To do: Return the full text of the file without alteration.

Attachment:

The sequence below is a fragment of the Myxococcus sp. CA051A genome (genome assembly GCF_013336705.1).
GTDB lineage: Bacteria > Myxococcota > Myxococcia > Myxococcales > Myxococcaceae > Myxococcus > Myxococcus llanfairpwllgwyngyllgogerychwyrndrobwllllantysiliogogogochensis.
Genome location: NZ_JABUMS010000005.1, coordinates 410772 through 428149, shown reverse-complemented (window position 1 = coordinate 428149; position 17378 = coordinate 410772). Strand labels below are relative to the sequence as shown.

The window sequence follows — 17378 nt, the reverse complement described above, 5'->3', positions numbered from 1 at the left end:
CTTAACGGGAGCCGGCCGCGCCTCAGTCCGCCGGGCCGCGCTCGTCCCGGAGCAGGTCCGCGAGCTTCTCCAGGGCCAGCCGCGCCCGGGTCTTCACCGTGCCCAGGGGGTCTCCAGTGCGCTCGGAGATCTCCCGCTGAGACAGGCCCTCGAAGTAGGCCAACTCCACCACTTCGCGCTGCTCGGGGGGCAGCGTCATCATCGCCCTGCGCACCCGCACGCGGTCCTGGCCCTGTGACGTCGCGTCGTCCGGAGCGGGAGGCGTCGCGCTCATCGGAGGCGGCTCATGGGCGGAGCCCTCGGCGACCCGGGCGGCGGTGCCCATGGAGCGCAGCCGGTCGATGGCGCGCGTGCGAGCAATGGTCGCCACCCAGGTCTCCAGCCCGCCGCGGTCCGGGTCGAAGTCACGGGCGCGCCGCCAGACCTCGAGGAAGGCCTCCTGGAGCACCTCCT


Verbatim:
The sequence below is a fragment of the Myxococcus sp. CA051A genome (genome assembly GCF_013336705.1).
GTDB lineage: Bacteria > Myxococcota > Myxococcia > Myxococcales > Myxococcaceae > Myxococcus > Myxococcus llanfairpwllgwyngyllgogerychwyrndrobwllllantysiliogogogochensis.
Genome location: NZ_JABUMS010000005.1, coordinates 410772 through 428149, shown reverse-complemented (window position 1 = coordinate 428149; position 17378 = coordinate 410772). Strand labels below are relative to the sequence as shown.

The window sequence follows — 17378 nt, the reverse complement described above, 5'->3', positions numbered from 1 at the left end:
CTTAACGGGAGCCGGCCGCGCCTCAGTCCGCCGGGCCGCGCTCGTCCCGGAGCAGGTCCGCGAGCTTCTCCAGGGCCAGCCGCGCCCGGGTCTTCACCGTGCCCAGGGGGTCTCCAGTGCGCTCGGAGATCTCCCGCTGAGACAGGCCCTCGAAGTAGGCCAACTCCACCACTTCGCGCTGCTCGGGGGGCAGCGTCATCATCGCCCTGCGCACCCGCACGCGGTCCTGGCCCTGTGACGTCGCGTCGTCCGGAGCGGGAGGCGTCGCGCTCATCGGAGGCGGCTCATGGGCGGAGCCCTCGGCGACCCGGGCGGCGGTGCCCATGGAGCGCAGCCGGTCGATGGCGCGCGTGCGAGCAATGGTCGCCACCCAGGTCTCCAGCCCGCCGCGGTCCGGGTCGAAGTCACGGGCGCGCCGCCAGACCTCGAGGAAGGCCTCCTGGAGCACCTCCT